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 Invisible Battle Scars:  Confronting the Stigma Associated with PTS & TBI

 by Coral Anika Theill, Published in Leatherneck Magazine, October 2011



“Post-traumatic stress is not a disorder; rather it is an injury that requires treatment.”

—Gen James F. Amos, Commandant of the Marine Corps

































While on active duty, Marine combat artist CWO-2 Michael D. Fay, now

retired, captured this image of a combat-exhausted LCpl Nicholas G. Ciccone

after Ciccone walked into "the freezing, gutted remains of Kandadar International

Airport" in January 2002 from a nine-day patrol with almost constant contact.




The Marine Corps is making great efforts to address the issues surrounding PTS as well as the complications from traumatic brain injury (TBI). From the Commandant of the Marine Corps through the chain of command, there is an increased awareness of these behavioral health issues and the need for reducing the stigma associated with these injuries. Research shows social stigma is the No. 1 obstacle preventing active-duty personnel and veterans from seeking help for stress-related illness.


The Marine Corps understands the necessity of “a highly resilient, psychologically fit” Corps, and leaders are increasingly proactive in educating all Marines about PTS and TBI. The Marine Corps hopes to drive change through education. From commanders through every rank, in every unit, there is training on recognizing PTS/TBI symptoms and how to act and respond appropriately. Those suffering with these injuries and their families need to know there is help.


Four years ago, the Marine Corps created the Wounded Warrior Regiment (WWR) in an effort to help all Marines

and sailors attached to Marine units, as well as their families. The WWR has a call center—the Sergeant Merlin German Wounded Warrior Call Center—that can be reached any time of day from anywhere in the world. Everyone who has examined the PTS/TBI issues agrees that speaking with trained counselors is the strongest defense. Knowing and understanding the symptoms and the signs may save a career or a life.



“Cover Me”


An excellent video, “Cover Me,” is used to train Marines about combat stress. The message for commands, for military personnel and for their families is that prevention is the best way to avoid severe PTS. Coping measures cited in the video include recognizing how you manage stress; clearing up emotional issues before deployment; developing individual ways to unload excess stress during deployment; trying to stay rested; journaling; talking to friends and to others in your unit; avoiding isolation and alienation from your squad, platoon or family; and not volunteering for redeployment before having a chance to unwind and reset your emotional system to “normal.”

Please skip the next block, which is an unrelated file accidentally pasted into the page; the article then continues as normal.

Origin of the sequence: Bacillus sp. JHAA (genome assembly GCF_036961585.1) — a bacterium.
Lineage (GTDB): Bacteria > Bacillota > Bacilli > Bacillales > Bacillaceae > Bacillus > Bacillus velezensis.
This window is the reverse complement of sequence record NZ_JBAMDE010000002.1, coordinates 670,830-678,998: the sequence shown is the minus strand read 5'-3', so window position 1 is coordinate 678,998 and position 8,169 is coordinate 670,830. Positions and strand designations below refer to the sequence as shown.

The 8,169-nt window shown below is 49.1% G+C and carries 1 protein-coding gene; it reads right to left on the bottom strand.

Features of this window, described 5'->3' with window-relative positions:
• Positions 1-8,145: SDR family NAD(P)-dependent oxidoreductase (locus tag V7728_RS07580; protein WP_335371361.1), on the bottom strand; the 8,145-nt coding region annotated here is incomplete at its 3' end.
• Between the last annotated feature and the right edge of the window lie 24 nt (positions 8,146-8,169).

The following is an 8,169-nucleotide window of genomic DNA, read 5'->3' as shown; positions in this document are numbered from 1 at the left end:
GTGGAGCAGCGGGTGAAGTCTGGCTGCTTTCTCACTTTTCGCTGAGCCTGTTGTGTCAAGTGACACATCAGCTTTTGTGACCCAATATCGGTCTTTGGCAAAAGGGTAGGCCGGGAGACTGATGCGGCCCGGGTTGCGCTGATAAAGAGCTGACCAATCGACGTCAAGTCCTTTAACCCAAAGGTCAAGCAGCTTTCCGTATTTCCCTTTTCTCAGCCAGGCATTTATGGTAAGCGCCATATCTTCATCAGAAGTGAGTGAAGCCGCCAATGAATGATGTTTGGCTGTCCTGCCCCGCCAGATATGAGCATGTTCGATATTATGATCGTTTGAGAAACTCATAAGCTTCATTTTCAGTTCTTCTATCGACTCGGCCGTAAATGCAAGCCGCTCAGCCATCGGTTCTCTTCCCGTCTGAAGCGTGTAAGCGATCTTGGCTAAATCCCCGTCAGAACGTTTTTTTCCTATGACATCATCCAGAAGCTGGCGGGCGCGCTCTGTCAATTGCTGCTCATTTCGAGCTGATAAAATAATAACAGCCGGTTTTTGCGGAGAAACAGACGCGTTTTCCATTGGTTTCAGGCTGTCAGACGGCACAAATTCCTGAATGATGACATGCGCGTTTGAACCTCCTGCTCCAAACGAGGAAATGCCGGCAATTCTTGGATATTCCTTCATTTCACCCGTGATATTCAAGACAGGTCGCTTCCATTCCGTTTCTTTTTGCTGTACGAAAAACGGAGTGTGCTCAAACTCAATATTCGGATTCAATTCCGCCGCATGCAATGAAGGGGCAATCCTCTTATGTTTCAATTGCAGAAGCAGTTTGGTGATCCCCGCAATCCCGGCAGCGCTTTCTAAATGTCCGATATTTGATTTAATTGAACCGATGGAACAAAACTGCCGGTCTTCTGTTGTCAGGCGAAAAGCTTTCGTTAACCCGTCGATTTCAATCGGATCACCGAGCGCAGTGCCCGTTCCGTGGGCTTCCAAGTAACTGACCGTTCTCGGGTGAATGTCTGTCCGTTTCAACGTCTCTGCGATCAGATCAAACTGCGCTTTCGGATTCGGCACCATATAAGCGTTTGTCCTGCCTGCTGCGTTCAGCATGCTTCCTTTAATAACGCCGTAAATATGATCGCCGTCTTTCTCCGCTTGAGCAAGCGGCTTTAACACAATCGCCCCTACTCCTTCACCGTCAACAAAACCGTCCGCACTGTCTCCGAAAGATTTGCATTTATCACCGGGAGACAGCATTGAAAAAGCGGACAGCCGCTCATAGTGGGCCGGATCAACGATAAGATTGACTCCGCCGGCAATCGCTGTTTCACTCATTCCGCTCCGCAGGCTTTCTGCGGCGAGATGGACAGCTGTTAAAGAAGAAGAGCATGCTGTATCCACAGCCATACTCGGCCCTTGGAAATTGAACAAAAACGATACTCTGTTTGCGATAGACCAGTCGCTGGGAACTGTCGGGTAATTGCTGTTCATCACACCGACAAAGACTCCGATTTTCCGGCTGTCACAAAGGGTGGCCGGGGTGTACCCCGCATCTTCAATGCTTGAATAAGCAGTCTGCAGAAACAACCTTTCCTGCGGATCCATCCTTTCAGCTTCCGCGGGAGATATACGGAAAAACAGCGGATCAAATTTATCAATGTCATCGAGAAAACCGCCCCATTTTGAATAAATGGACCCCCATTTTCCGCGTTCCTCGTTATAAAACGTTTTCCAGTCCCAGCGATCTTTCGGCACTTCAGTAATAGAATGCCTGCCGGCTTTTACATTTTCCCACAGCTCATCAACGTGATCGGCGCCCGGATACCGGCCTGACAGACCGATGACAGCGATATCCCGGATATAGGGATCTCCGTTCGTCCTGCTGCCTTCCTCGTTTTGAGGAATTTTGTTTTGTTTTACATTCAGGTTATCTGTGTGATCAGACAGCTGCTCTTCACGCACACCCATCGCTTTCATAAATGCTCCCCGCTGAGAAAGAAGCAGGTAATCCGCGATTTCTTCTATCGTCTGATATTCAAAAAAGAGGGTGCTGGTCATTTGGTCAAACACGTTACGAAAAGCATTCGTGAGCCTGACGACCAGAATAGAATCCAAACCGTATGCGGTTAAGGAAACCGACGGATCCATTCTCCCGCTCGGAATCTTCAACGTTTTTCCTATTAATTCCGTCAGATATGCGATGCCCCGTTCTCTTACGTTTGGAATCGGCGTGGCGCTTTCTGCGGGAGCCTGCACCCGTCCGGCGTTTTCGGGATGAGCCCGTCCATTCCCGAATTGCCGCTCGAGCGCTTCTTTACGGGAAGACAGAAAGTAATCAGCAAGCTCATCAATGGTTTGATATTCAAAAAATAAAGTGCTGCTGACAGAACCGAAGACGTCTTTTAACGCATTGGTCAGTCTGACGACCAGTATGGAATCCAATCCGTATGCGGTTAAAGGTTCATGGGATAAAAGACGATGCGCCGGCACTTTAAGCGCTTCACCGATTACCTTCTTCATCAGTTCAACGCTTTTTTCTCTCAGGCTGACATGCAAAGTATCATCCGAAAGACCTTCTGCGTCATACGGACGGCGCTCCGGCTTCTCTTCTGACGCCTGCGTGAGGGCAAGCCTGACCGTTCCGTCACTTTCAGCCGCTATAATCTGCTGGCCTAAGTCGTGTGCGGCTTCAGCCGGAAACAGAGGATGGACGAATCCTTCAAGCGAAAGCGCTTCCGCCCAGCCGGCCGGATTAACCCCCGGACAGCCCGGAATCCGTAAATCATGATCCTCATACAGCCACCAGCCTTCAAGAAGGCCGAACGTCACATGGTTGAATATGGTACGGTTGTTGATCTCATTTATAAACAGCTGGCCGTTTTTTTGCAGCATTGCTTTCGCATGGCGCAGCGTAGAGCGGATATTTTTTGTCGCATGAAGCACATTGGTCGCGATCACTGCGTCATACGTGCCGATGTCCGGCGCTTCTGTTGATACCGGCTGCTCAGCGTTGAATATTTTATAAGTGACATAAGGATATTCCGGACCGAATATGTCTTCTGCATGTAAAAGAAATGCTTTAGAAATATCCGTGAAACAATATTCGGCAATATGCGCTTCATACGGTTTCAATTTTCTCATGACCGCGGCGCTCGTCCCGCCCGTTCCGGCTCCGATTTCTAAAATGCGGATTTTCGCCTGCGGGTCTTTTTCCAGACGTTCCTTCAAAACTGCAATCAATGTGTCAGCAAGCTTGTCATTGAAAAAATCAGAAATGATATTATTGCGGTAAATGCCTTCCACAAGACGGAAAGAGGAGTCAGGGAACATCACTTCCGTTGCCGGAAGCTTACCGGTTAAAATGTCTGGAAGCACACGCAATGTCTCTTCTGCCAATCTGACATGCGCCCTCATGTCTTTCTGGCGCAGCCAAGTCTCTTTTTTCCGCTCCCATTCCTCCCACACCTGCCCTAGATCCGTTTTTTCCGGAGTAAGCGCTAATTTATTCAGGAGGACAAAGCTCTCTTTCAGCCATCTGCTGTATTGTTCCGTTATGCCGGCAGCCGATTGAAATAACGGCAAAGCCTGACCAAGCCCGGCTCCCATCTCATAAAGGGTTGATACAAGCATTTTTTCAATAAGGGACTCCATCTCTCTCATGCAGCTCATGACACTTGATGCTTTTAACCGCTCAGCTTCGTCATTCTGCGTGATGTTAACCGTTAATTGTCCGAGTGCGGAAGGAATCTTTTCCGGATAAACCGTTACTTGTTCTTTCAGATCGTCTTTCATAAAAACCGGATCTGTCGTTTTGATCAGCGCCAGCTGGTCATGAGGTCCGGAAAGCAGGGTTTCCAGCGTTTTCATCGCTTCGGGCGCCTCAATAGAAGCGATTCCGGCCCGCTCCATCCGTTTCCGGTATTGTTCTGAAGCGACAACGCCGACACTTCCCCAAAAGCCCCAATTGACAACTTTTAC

The video’s purpose is to increase awareness of combat operational stress, so that military personnel and their families are able to deal openly with post-deployment issues. It addresses the effects of combat stress and states that combat stress is a normal response. Key messages in the film are taking care of each other and asking for help if needed.


The video’s title and its contents reflect the Marine Corps’ belief of “taking care of its own.” That belief is clearly demonstrated through in-depth interviews with General James T. Conway, 34th Commandant of the Marine Corps; Gen James N. Mattis, Commander, U.S. Central Command; Sergeant Major Carlton W. Kent, 16th Sergeant Major of the Marine Corps; SgtMaj Evans McBride, retired Marine Corps Forces Pacific sergeant major; and additional interviews with Marines and sailors who have experienced combat operational stress.


“Cover Me” also is about what to do if you or a comrade show signs of having difficulty managing stress. It is about supporting fellow Marines. “You would consider me crazy if I didn’t call for air support or artillery support in a fight,” Gen Mattis says in the video. “That is the way Marines fight: always supporting one another.


“Combat is a very, very challenging environment. For those of you who have fought in close fights, you know they stay with you a long time. It is critical that if you or your buddy is having a tough time, you have the guts to come in and ask for support. Just like I ask for air support when I go into a fight, you need to take care of your buddy if he is having a tough time. It is our duty to help one another through this. Marines make choices. Let’s make good choices. Support one another, support your family and take care of yourself.”


When talking about the Corps’ response to Marines suffering injuries, Lieutenant Colonel Benjamin Hermantin, who served as the officer in charge for the 2010 All-Marine Warrior Games Team, said, “Marines don’t go-it-alone; we fight together as one, a band of brothers. When a Marine has trouble fighting his own battles, physical or mental, he still has his brothers who are there to help. That doesn’t end on the battlefield.”



Unit Cohesion: Vital Psychological Protection


“Combat changes everyone. The question is how. Sometimes that change can be in the form of damage or a negative effect, and other times it can be positive; it can be ‘post-trauma growth,’ the ability to make you stronger. I believe everyone is affected somehow, but it will look different from person to person,” says Dr. Heidi Kraft, a former Navy lieutenant commander and psychologist attached to Alpha Surgical Team, Iraq, in the video “Cover Me.”


Dr. Kraft continues, “The relationships they [Marines] had with one another were just not important, but EVERYTHING. It superseded anything else that they were doing there. Marines have the unit cohesion or the sense of togetherness that manages to give them strength even in very difficult situations.


“In other situations that is very difficult. If they lose a brother or sister out there, it is a level of devastation unlike anything I have ever seen before. I think the grief of that loss is so intense and continues to be, but we compartmentalize very well when we have to get the job done. This is a really logical thing human beings do when they have been through something traumatic; they put it away, they finish the job. Then it is much later that they may experience some of the complications from the fact they avoided dealing with it.”